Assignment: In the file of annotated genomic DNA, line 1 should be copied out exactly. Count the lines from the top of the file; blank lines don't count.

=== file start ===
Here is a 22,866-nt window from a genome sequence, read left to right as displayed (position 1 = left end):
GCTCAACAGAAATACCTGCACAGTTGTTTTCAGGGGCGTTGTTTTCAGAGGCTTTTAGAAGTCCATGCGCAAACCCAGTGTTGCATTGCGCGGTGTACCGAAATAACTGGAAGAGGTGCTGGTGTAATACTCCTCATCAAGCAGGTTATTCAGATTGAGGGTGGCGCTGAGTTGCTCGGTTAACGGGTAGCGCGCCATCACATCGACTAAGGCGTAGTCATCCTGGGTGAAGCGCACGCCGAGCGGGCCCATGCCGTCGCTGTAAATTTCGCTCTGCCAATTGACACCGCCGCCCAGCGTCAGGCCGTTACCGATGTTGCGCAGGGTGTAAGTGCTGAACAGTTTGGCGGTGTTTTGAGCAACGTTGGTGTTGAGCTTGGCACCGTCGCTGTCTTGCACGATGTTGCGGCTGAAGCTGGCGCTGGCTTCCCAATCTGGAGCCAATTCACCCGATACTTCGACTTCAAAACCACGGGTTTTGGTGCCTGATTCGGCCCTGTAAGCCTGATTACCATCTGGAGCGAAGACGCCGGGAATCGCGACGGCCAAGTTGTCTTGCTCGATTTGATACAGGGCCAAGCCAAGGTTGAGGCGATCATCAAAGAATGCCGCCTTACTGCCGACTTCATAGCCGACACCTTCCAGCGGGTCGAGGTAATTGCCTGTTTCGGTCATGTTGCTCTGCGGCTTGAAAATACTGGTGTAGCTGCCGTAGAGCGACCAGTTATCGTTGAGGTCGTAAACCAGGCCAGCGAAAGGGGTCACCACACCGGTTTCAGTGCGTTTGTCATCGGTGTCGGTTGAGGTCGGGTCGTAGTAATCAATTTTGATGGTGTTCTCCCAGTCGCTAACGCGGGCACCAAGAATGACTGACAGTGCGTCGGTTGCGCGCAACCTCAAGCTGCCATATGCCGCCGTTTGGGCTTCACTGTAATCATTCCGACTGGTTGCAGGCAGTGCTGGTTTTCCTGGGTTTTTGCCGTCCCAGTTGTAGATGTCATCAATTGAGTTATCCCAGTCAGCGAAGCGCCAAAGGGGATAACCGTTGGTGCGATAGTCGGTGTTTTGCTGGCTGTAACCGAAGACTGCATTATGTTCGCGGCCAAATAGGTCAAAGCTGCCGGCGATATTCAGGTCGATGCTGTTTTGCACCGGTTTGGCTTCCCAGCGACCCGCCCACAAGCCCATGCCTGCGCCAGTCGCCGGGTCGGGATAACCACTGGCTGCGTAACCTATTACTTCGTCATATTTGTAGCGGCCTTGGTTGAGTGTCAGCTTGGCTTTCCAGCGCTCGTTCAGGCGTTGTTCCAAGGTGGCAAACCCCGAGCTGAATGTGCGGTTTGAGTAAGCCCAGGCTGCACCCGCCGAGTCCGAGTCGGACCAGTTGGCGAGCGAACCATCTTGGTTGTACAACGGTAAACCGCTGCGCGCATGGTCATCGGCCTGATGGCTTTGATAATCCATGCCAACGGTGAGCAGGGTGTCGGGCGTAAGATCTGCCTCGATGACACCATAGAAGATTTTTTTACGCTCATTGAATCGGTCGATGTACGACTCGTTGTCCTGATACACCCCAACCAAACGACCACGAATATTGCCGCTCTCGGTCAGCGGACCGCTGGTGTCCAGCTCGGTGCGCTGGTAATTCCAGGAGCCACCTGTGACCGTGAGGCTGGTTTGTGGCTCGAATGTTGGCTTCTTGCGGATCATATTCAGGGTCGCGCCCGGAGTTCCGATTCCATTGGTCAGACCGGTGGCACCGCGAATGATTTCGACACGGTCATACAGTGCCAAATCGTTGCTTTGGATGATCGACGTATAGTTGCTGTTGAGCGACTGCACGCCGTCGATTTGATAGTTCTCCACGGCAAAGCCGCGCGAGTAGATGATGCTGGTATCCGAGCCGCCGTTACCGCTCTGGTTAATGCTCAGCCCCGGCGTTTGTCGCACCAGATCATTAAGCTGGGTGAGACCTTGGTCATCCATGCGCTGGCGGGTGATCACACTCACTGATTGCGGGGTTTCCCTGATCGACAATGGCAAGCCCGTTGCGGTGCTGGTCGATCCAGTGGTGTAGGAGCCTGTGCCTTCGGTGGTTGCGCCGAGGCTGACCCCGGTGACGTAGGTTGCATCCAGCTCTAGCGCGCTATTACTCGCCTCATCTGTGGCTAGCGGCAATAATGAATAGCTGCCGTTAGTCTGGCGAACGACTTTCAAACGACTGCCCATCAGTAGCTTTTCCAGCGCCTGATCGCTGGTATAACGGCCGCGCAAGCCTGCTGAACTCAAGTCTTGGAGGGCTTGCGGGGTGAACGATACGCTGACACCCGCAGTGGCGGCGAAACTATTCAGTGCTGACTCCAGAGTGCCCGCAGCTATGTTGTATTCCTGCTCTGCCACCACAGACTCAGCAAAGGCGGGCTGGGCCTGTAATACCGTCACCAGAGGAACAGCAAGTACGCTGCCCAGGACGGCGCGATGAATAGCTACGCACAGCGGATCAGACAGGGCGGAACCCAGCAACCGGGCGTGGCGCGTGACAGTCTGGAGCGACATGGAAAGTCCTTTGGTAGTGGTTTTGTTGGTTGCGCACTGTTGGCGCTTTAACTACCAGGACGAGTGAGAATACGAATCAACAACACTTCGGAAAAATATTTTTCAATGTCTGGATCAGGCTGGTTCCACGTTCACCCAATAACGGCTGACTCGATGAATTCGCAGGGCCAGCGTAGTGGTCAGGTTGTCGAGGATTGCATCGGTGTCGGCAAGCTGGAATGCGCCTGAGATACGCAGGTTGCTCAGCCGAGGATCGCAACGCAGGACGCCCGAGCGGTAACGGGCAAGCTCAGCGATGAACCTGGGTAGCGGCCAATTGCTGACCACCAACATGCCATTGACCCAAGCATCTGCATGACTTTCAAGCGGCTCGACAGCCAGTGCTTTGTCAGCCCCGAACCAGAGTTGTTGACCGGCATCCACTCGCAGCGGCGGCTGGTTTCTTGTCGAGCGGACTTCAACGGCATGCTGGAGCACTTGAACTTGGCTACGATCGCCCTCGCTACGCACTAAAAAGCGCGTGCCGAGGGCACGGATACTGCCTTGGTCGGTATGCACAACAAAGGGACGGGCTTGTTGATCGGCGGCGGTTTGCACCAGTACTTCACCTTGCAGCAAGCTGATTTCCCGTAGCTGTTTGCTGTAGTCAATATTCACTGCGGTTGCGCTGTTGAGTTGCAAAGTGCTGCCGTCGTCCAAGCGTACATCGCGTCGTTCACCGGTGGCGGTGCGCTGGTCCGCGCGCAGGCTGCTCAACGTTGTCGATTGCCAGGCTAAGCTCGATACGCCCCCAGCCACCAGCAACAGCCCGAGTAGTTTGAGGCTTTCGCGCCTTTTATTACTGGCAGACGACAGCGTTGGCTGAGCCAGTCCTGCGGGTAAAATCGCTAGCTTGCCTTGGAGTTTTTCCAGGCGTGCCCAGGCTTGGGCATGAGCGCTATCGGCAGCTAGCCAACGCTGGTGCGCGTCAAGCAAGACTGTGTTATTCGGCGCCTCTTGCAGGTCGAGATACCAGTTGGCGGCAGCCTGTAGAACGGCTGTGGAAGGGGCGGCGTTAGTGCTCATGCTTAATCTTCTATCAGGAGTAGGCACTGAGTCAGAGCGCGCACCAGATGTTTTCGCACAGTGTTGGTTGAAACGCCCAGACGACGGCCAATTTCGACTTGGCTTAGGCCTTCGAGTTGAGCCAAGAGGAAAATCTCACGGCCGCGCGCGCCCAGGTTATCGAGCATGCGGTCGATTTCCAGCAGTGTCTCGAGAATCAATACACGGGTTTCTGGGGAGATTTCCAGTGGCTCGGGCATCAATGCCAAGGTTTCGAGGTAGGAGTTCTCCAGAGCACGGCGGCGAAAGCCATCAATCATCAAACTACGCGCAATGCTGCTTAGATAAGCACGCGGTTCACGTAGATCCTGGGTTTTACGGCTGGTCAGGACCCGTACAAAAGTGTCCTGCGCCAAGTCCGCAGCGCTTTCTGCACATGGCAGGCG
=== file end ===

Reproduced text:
Here is a 22,866-nt window from a genome sequence, read left to right as displayed (position 1 = left end):